Over the past three decades, the Center has conducted dozens of successful investigations and won most major journalism honors. Its modus operandi has always been to release investigative findings the way a freelance journalist would, through major media outlets. For example, Washington Post reporter Robert O’Harrow Jr., who has carved out a unique information technology and privacy beat at the paper, took a leave of absence—financially supported by the Center—and in 2005 produced “No Place to Hide,” a multimedia project about disconcerting alliances between commercial data-services companies and government antiterrorism efforts. A series of stories in the Post, a bestselling book, an ABC News primetime documentary, and an American RadioWorks documentary all combined to create a public furor and prompted Congressional hearings. The Center accepts income from foundations, contract revenue from news outlets, and individual donations; its annual budget of approximately $1.5 million supports a full-time staff of nine and numerous independent contractors.
There are other, much smaller, nonprofit investigative journalism organizations outside the U.S., including the Philippine Center for Investigative Journalism in Manila, and the newer and even smaller Romanian Center for Investigative Journalism in Bucharest. In 1989, just after the collapse of the Ferdinand Marcos regime, Sheila Coronel and eight other Filipino journalists founded the highly respected Philippine Center. With an annual operating budget of $500,000 and a staff of roughly ten, the Philippine Center went on to expose the corruption of subsequent presidents, including Joseph Estrada, who was removed from office after the Center uncovered the tens of millions of dollars he had spent building lavish mansions for his mistresses. (Last year Coronel passed the baton to a successor and became the first director of the Stabile Center for Investigative Journalism at Columbia University’s Graduate School of Journalism.) The Philippine Center receives roughly 25 percent of its annual income from the interest on an endowment seeded by the Ford Foundation, 60 percent from grants and individual contributions, and 15 percent from the sale of books, magazine subscriptions, and reports.
Three investigative reporters from the Bucharest daily Evenimentul Zilei—Stefan Candea, Paul Radu, and Sorin Ozon—started the Romanian Center in 2001. Despite being chronically underfunded, it is well regarded for its courageous reporting on corruption in the region. Radu told me that he and his partners created the Center because of the poor quality of investigative journalism in Romania, and the great need for it, because of “the ties between high-ranking officials, organized crime groups, and crooked intelligence officers.”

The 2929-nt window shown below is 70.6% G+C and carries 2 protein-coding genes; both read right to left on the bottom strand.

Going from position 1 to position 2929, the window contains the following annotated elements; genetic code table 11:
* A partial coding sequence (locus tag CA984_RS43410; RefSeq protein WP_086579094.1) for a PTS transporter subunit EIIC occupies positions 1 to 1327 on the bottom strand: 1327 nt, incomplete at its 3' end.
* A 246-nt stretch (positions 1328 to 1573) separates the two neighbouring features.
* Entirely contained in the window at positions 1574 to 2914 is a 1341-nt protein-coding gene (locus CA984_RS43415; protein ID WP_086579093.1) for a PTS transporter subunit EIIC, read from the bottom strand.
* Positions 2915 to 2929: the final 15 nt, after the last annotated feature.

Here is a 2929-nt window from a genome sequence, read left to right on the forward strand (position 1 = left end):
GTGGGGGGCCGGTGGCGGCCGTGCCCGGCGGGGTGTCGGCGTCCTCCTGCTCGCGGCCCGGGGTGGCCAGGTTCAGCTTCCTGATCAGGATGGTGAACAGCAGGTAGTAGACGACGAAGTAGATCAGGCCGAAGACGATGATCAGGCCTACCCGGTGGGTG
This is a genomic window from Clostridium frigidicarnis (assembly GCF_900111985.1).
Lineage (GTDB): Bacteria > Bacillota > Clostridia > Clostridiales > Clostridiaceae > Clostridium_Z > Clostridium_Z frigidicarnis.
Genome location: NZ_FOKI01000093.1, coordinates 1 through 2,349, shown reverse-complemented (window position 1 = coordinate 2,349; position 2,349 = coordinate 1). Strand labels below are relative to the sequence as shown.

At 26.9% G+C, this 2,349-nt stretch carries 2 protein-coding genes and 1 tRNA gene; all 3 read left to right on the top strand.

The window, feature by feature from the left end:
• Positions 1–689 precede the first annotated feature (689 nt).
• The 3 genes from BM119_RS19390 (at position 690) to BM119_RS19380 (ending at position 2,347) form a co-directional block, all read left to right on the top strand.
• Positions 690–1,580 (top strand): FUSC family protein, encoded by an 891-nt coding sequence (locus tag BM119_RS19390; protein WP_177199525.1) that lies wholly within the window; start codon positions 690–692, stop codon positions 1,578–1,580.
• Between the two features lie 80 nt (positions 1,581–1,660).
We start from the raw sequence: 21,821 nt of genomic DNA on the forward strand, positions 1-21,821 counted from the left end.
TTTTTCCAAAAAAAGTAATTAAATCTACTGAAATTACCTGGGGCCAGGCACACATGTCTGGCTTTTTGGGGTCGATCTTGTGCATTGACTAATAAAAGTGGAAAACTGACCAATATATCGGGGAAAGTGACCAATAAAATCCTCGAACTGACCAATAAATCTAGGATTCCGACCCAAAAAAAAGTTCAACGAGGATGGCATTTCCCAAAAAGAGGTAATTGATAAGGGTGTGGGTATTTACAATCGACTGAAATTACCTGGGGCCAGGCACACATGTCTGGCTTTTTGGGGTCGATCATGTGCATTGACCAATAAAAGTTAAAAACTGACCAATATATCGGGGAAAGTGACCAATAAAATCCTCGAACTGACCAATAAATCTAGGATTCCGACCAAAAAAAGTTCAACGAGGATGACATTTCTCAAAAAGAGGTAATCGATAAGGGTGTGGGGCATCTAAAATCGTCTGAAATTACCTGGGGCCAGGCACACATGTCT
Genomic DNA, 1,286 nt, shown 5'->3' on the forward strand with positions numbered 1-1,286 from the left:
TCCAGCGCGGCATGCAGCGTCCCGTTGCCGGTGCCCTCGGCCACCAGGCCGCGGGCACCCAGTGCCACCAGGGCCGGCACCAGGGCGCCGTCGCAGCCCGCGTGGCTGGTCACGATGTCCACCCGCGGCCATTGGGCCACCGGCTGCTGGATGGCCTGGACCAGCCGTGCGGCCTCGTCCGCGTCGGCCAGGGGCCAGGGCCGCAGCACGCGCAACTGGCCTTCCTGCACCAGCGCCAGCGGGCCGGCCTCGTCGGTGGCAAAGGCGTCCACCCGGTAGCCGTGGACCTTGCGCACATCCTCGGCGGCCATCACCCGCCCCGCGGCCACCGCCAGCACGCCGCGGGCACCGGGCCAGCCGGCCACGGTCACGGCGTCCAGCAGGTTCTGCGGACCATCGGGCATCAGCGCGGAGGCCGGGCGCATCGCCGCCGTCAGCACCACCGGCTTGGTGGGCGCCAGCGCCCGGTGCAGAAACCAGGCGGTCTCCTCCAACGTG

Back in the United States, we also have seen some innovative, cross-platform collaboration and synergies between investigative reporters and universities. The considerable human and physical resources of those institutions—researchers eager both to learn and be mentored, libraries, office space, experts in various disciplines—help respected investigative journalists do their important work. For example, Lowell Bergman, as a journalism professor at Berkeley, benefits from students’ research for his investigative projects, such as a powerful series on worker safety he did for both The New York Times and Frontline.
David Protess, at Northwestern University’s Medill School of Journalism, famously launched the Medill Innocence Project in 1999. He and his students investigate miscarriages of justice and, in close collaboration with the commercial media in Illinois, have contributed to the exoneration of ten innocent men and women, five from death row. Florence Graves, founder and editor of the now-defunct Common Cause Magazine, began what is now called the Schuster Institute for Investigative Journalism at Brandeis University in 2004. It has since collaborated with both The Washington Post (an exposé of airline safety at Boeing) and The Boston Globe, and also is beginning its own Innocence Project. Bill Moushey, a former Pittsburgh Post-Gazette reporter, runs an Innocence Institute out of Point Park University in Pittsburgh; Steve Weinberg at the University of Missouri (and a former contributing editor to CJR) expects a similar project to get under way in that state in January, drawing on resources from the university’s four campuses, including law and journalism students.
Our disillusionment with the limitations of the commercial broadcast news media is not new. PBS and NPR were created roughly forty years ago in part due to a perception that the public needed more substantive, enriching news. And we often forget that, as detailed above, philanthropic foundations were instrumental in helping to create these two vital, national nonprofit institutions and their noncommercial systems of distribution.